Da Vinci’s Catapult
The Da Vinci Spring Leaf Catapult
Leonardo Da Vinci was a man who wore many hats: painter, sculptor, and innovator. In his spare time, he was known to sketch mechanized throwing devices. Although the essential catapult design had already been conceived and put to use for a great number of years before his time, Leonardo’s creative mind saw room for improvement nonetheless.
Da Vinci recognized a simple fact that was likely overlooked by most: that gun powder, albeit a resourceful substance, was not 100% dependable while in the line of fire. For this reason, Da Vinci validated the catapult as an enduring and competent tool in warfare. It just needed a bit of tweaking.
Expanding on the Basic Concept
Sometime during the 1480’s Da Vinci drafted two designs using a leaf spring system: the single arm catapult and the double arm catapult. The brilliance of his model was that, contrary to the conventional way of using a bow to draw the throwing arm upwards to its ready position, a rotating drum was introduced which would spin swiftly on an axel connected to the arm. The mechanism would enable a significant increase in the throwing arm speed, without an overexertion of physical force upon its release. The effect could be compared to the spin motion of pulling a ripcord to start a gas engine.
The leaf spring section would have replaced the bow component seen on the standard catapult. Like the bow, a leaf spring system is broader at the middle, making it harder to flex. As it narrows out at the extremities, it becomes much more pliable. But because of the physics involved with the leaf spring assembly (layering wooden slats in decreasing lengths), a greater curvature can be achieved, and subsequently, greater propellant power.
The Single Arm Catapult
For the single arm catapult, a long post would be inserted into the drum barrel, from which the throwing or “swing” arm could be set into launching position. There would be a cup at the end of the extension to hold the projectile in place, similar in appearance to a slightly hollowed out boating oar. The gentle scoop of the throwing cup was to help make the ammunition release as efficient as possible when fired. The single arm catapult would use a ratchet system to move the swing arm into place, locking securely with each toothy click so that accidental ejection could be avoided. When ready, the catapult could be engaged by hitting the release mechanism.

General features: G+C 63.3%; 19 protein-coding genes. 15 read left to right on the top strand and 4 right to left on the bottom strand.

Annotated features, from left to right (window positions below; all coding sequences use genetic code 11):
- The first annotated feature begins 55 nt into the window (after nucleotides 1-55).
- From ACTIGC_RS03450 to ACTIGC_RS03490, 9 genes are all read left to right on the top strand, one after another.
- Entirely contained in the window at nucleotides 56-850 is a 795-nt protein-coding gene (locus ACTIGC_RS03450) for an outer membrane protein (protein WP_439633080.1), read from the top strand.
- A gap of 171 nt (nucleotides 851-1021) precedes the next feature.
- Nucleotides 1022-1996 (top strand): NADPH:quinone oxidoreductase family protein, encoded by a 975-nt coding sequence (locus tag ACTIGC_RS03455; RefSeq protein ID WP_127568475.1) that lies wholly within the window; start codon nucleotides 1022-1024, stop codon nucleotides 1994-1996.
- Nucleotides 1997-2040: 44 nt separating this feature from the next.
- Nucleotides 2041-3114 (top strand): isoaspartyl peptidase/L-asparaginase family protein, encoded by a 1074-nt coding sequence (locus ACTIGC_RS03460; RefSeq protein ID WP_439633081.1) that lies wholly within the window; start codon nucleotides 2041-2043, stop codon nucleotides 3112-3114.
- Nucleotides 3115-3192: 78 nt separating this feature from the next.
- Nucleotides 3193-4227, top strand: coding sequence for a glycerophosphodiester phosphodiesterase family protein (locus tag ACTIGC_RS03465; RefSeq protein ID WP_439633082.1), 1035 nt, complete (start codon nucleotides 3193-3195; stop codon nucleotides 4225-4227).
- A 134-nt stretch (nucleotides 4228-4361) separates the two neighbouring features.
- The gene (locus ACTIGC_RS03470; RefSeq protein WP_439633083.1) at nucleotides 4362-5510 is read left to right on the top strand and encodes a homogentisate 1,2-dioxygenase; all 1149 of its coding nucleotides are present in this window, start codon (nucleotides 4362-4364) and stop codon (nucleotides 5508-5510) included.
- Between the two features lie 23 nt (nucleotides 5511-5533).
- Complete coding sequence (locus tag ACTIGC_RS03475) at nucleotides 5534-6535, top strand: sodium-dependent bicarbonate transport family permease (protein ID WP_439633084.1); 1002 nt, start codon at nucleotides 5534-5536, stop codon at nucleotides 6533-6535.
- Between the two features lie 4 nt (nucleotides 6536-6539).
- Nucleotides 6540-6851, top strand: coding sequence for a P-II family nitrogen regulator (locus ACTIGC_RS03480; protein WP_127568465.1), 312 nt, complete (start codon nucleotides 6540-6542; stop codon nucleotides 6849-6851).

The Double Arm Catapult
Da Vinci had a somewhat different design in mind for the double arm catapult. Basically, a worm gear system winding a very large wheel would be used to gradually set the throwing arm into its final firing position. This distinct apparatus was made to improve on leverage for the dual arms, while holding back such fierce amounts of tension safely.
- Creating a better, more durable steel leaf spring system might have proved challenging due to the need to flex so many large sections of steel into layers.
- The considerable cost to produce the steel mechanism would probably have been enough to shelve the plan altogether.
- It is believed that the swing arm tension would have been tremendous, most likely extreme, even if some type of high-grade, laminated lumber had been used in its construction.
Leonardo Da Vinci could often be found soliciting his innovative ideas to kings, noblemen and governors in an effort to not only enhance security around their cherished castles and fortresses, but also to strengthen their defences on the battlefield. Although history has not determined whether or not either of the two Da Vinci catapult creations were ever built or employed in combat, their legacy will undoubtedly continue to capture the imagination of young inventive minds for generations to come.